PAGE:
NASA Unveils Rover that Will Explore Mars in 2020; is its Name an Ode to Sir Arthur Conan Doyle?By Russell Westerholm, UniversityHerald Reporter
NASA has revealed details of the next rover it plans to send to Mars in 2020.
According to a news release announcing the rover, NASA said they fielded 58 instrument proposals from engineers all over the globe. The Mars 2020 rover will be equipped with seven instruments carefully selected by the mission's managers.
Altogether, the instruments have a $130 million value in terms of development.
"Today we take another important step on our journey to Mars," NASA Administrator Charles Bolden said in the release. "While getting to and landing on Mars is hard, Curiosity was an iconic example of how our robotic scientific explorers are paving the way for humans to pioneer Mars and beyond. Mars exploration will be this generation's legacy, and the Mars 2020 rover will be another critical step on humans' journey to the Red Planet."
NASA's Jet Propulsion Laboratory (JPL) announced the rover will be aptly called SHERLOC, as an acronym for Scanning Habitable Environments with Raman & Luminescence for Organics and Chemicals. Of course, the shortened version is a tip of the cap to Sherlock Holmes, the title character of Sir Arthur Conan Doyle's famous detective stories.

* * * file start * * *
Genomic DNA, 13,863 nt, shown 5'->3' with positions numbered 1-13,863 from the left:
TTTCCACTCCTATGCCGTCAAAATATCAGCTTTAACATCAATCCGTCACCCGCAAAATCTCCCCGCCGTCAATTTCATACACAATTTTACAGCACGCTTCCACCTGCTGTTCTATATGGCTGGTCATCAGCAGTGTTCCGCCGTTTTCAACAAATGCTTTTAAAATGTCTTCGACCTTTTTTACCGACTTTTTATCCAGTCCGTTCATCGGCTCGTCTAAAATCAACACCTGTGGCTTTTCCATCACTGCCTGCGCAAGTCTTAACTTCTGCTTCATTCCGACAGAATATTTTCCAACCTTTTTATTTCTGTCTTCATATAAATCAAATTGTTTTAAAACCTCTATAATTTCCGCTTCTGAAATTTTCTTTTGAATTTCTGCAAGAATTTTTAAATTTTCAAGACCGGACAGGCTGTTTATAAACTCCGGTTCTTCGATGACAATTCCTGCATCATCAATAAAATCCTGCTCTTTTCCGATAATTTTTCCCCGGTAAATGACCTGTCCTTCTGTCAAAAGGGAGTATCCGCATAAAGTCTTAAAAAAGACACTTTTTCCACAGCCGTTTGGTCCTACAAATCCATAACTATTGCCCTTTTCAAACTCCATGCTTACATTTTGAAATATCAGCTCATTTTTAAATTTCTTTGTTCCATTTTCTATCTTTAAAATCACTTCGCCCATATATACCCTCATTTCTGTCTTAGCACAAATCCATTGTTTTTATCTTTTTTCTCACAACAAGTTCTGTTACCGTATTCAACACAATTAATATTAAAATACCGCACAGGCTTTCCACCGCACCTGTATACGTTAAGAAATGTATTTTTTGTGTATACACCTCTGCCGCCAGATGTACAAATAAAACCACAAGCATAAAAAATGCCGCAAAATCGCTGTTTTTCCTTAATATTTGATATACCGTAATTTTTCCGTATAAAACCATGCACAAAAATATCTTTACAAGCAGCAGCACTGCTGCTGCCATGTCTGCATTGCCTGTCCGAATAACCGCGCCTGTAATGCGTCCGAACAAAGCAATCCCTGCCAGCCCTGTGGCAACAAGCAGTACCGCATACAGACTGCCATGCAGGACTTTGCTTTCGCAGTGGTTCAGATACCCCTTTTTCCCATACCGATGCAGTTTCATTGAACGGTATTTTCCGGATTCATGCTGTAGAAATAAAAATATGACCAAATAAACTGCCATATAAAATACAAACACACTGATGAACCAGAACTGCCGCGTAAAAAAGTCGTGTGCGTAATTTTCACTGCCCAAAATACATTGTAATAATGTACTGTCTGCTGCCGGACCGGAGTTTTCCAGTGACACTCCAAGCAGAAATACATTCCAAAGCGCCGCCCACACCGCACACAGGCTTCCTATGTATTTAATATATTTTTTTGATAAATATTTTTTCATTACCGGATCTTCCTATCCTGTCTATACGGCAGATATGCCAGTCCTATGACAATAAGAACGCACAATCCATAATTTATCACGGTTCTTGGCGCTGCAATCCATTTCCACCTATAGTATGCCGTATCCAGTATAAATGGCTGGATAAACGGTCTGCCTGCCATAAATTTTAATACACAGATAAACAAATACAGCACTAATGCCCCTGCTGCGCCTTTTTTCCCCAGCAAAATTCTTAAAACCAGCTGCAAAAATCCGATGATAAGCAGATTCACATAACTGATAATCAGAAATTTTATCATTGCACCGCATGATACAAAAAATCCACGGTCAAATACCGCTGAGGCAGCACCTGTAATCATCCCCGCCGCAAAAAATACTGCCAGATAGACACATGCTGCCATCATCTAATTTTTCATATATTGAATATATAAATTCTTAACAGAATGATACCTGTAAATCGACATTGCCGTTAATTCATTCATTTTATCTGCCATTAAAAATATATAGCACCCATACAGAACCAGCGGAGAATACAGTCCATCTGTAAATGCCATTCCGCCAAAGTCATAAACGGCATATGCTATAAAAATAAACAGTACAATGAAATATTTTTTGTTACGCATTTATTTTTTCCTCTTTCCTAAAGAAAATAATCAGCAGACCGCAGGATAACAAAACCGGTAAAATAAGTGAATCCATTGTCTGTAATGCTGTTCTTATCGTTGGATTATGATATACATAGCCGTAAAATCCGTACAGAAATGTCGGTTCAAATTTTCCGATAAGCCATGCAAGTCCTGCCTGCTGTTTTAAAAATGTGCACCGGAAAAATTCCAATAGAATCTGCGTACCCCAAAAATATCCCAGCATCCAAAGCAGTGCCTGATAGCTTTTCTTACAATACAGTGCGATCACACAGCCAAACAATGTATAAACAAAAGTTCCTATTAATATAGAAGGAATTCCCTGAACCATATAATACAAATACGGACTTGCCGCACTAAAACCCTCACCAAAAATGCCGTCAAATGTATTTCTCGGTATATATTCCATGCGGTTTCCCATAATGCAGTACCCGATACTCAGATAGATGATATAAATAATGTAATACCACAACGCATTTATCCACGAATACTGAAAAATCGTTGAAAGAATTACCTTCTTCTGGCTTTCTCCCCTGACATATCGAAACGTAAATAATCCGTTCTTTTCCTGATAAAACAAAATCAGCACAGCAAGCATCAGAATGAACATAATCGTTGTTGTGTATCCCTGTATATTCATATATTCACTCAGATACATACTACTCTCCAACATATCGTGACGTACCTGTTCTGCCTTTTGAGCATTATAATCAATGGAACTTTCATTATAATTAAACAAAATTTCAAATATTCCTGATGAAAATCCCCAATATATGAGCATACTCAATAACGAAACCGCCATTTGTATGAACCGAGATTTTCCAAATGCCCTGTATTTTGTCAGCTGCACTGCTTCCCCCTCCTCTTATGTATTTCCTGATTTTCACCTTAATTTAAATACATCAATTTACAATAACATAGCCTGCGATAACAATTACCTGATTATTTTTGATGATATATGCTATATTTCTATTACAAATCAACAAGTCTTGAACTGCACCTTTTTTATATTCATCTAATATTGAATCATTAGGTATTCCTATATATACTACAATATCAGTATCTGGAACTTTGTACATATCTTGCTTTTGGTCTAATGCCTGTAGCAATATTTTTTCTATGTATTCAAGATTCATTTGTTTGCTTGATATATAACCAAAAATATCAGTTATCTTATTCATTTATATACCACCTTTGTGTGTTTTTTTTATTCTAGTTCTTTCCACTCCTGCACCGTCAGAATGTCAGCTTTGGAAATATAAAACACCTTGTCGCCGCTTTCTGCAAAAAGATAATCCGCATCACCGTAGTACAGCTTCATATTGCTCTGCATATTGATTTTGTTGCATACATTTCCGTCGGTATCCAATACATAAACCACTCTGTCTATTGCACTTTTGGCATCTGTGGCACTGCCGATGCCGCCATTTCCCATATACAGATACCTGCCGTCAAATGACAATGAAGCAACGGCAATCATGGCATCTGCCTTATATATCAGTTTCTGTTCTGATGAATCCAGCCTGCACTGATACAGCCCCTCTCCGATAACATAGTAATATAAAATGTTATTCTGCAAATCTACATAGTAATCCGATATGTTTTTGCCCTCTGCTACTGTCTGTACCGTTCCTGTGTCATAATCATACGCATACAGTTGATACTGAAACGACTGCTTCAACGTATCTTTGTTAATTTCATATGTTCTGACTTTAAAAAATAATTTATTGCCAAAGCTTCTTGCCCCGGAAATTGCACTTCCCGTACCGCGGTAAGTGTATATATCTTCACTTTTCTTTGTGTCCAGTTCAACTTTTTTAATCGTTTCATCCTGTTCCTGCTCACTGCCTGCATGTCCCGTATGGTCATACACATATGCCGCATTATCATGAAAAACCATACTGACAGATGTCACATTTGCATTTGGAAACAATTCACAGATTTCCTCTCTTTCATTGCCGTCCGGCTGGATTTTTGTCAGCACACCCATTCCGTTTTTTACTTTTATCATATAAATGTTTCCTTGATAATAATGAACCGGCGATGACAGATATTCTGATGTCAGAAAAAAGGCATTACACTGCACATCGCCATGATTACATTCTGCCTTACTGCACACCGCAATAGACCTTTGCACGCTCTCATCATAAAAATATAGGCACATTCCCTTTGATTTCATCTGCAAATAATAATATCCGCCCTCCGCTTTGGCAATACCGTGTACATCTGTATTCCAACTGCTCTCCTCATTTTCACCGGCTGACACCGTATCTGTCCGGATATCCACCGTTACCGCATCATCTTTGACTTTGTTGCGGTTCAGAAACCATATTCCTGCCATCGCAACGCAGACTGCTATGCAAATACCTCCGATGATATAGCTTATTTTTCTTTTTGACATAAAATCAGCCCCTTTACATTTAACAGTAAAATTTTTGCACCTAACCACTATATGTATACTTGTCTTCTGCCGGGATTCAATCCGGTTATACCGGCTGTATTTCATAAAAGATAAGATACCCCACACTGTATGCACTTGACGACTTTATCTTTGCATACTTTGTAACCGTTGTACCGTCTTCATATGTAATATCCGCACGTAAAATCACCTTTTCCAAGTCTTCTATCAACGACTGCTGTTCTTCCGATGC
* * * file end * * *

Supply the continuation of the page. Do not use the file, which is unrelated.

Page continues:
"This instrument uses two distinct detection strategies," JPL's Luther Beegle, SHERLOC principal investigator, said in the release. "It can detect an important class of carbon molecules with high sensitivity, and it also identifies minerals that provide information about ancient aqueous environments."
NASA has had wild success in exploring Mars via rover, with Opportunity still going strong on the Red Planet and Curiosity approaching the second Earth year in its mission. Both have been vital to many of the major discoveries made of the Red Planet, such as several pieces of evidence suggesting Mars could have once hosted microbial life.
"The 2020 rover will help answer questions about the Martian environment that astronauts will face and test technologies they need before landing on, exploring and returning from the Red Planet," William Gerstenmaier, NASA's associate administrator for the Human Exploration and Operations Mission Directorate, said in the release. "Mars has resources needed to help sustain life, which can reduce the amount of supplies that human missions will need to carry. Better understanding the Martian dust and weather will be valuable data for planning human Mars missions.
"Testing ways to extract these resources and understand the environment will help make the pioneering of Mars feasible."